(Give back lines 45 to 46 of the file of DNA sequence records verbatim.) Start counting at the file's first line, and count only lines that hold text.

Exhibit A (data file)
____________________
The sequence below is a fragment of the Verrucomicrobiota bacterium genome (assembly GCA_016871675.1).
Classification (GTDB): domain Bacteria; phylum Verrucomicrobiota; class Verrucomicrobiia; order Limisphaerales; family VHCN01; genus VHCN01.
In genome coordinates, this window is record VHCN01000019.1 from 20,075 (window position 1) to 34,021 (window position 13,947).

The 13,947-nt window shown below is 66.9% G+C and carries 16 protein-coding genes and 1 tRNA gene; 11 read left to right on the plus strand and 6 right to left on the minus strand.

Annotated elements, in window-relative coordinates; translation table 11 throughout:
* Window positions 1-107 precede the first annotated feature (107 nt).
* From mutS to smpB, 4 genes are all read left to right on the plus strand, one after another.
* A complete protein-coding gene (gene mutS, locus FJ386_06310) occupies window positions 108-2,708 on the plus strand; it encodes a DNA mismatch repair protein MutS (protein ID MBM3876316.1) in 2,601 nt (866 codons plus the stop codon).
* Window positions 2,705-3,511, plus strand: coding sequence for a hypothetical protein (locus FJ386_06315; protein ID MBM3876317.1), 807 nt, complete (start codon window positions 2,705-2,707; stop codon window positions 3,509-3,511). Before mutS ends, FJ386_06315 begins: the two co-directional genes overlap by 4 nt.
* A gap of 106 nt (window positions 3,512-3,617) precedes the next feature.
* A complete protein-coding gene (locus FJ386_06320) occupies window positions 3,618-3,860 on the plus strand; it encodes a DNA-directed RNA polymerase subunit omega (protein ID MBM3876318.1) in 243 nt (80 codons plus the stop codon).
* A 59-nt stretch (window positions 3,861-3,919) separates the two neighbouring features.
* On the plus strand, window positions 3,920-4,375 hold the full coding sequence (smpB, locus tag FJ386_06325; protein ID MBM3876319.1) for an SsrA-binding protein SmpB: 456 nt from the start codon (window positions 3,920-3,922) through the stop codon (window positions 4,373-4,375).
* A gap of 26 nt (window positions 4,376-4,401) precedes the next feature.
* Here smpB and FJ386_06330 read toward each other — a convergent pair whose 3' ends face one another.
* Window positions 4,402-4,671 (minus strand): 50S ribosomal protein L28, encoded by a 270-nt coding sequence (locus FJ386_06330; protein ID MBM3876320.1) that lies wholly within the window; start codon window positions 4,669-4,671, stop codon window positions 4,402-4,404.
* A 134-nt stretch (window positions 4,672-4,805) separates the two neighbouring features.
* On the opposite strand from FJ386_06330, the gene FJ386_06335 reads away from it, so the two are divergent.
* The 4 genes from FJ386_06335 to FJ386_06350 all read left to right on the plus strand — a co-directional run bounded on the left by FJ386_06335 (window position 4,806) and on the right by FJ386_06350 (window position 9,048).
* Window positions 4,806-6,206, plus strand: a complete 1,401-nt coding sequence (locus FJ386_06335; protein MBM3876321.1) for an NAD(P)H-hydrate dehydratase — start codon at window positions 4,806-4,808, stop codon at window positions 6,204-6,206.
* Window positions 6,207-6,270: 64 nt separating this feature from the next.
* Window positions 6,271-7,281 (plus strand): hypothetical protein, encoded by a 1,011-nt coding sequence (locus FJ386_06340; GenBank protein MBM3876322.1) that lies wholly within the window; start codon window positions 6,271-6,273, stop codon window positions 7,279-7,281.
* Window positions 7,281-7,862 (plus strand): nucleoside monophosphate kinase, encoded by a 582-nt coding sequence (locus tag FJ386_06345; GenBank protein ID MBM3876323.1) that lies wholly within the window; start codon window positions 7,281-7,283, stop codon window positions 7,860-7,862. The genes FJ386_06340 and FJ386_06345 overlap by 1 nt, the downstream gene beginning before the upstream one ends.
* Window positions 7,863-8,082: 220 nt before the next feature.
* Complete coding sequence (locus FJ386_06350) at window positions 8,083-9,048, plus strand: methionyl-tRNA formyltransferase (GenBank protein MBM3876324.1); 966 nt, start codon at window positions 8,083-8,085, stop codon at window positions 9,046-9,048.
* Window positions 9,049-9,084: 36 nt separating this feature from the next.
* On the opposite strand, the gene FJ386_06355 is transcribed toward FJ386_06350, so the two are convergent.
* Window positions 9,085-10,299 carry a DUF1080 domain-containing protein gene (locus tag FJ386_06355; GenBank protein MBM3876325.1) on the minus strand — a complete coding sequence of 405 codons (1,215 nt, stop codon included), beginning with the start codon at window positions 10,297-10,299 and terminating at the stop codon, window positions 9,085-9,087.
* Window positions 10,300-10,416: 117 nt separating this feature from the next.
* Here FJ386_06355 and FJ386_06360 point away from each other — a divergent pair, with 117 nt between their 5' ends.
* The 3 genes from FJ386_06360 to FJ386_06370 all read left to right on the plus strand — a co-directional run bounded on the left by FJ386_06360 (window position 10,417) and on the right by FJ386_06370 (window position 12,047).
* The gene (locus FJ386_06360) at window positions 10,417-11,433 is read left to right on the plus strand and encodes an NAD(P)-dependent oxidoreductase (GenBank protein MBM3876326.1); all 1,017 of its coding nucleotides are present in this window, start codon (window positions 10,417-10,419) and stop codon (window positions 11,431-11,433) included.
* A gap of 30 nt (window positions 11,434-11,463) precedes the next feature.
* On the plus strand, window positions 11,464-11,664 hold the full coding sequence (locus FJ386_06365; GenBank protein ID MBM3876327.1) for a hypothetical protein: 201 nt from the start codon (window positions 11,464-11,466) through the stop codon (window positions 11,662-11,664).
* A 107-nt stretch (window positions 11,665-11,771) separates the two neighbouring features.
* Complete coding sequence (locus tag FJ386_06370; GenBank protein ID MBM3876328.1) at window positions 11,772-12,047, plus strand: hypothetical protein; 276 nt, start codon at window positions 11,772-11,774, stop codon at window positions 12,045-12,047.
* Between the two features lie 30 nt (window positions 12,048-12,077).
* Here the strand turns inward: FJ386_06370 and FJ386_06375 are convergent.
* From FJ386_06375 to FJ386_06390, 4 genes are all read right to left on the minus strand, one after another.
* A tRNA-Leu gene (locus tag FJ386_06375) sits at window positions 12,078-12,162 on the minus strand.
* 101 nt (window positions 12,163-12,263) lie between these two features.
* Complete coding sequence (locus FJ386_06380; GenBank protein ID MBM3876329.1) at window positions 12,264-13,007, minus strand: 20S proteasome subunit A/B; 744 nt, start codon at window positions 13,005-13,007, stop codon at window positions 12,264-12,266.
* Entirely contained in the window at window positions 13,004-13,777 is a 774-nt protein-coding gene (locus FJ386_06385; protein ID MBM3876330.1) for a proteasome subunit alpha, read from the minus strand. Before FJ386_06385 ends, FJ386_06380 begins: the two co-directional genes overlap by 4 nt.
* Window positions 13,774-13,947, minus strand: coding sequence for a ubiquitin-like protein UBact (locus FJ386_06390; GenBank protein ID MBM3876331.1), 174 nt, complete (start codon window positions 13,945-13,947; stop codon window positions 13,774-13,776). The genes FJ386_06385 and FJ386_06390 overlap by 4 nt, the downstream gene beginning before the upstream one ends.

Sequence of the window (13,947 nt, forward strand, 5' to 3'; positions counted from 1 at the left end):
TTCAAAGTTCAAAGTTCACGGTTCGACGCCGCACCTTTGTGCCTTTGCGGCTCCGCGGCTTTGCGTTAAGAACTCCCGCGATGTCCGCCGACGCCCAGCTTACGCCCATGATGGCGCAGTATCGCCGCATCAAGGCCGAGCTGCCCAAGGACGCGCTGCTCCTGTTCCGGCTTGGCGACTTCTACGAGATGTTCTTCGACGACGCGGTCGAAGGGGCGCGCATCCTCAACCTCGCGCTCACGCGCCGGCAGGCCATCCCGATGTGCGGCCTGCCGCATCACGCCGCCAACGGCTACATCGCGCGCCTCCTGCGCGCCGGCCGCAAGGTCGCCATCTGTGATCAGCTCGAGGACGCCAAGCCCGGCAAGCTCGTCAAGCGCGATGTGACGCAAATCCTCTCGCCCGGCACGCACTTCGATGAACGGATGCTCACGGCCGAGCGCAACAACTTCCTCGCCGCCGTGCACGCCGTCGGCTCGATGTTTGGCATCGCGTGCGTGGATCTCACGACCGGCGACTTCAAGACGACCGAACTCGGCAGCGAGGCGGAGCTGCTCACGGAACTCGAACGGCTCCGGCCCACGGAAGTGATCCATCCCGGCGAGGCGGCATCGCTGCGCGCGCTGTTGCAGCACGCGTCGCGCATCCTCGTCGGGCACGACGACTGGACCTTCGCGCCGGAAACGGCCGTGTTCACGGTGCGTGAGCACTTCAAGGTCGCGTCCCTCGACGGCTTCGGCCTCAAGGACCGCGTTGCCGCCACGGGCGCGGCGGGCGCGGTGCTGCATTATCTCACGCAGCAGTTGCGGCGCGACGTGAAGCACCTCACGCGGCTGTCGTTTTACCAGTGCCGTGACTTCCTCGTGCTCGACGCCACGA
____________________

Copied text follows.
Sequence of the window (13,947 nt, forward strand, 5' to 3'; positions counted from 1 at the left end):
TTCAAAGTTCAAAGTTCACGGTTCGACGCCGCACCTTTGTGCCTTTGCGGCTCCGCGGCTTTGCGTTAAGAACTCCCGCGATGTCCGCCGACGCCCAGCTTACGCCCATGATGGCGCAGTATCGCCGCATCAAGGCCGAGCTGCCCAAGGACGCGCTGCTCCTGTTCCGGCTTGGCGACTTCTACGAGATGTTCTTCGACGACGCGGTCGAAGGGGCGCGCATCCTCAACCTCGCGCTCACGCGCCGGCAGGCCATCCCGATGTGCGGCCTGCCGCATCACGCCGCCAACGGCTACATCGCGCGCCTCCTGCGCGCCGGCCGCAAGGTCGCCATCTGTGATCAGCTCGAGGACGCCAAGCCCGGCAAGCTCGTCAAGCGCGATGTGACGCAAATCCTCTCGCCCGGCACGCACTTCGATGAACGGATGCTCACGGCCGAGCGCAACAACTTCCTCGCCGCCGTGCACGCCGTCGGCTCGATGTTTGGCATCGCGTGCGTGGATCTCACGACCGGCGACTTCAAGACGACCGAACTCGGCAGCGAGGCGGAGCTGCTCACGGAACTCGAACGGCTCCGGCCCACGGAAGTGATCCATCCCGGCGAGGCGGCATCGCTGCGCGCGCTGTTGCAGCACGCGTCGCGCATCCTCGTCGGGCACGACGACTGGACCTTCGCGCCGGAAACGGCCGTGTTCACGGTGCGTGAGCACTTCAAGGTCGCGTCCCTCGACGGCTTCGGCCTCAAGGACCGCGTTGCCGCCACGGGCGCGGCGGGCGCGGTGCTGCATTATCTCACGCAGCAGTTGCGGCGCGACGTGAAGCACCTCACGCGGCTGTCGTTTTACCAGTGCCGTGACTTCCTCGTGCTCGACGCCACGA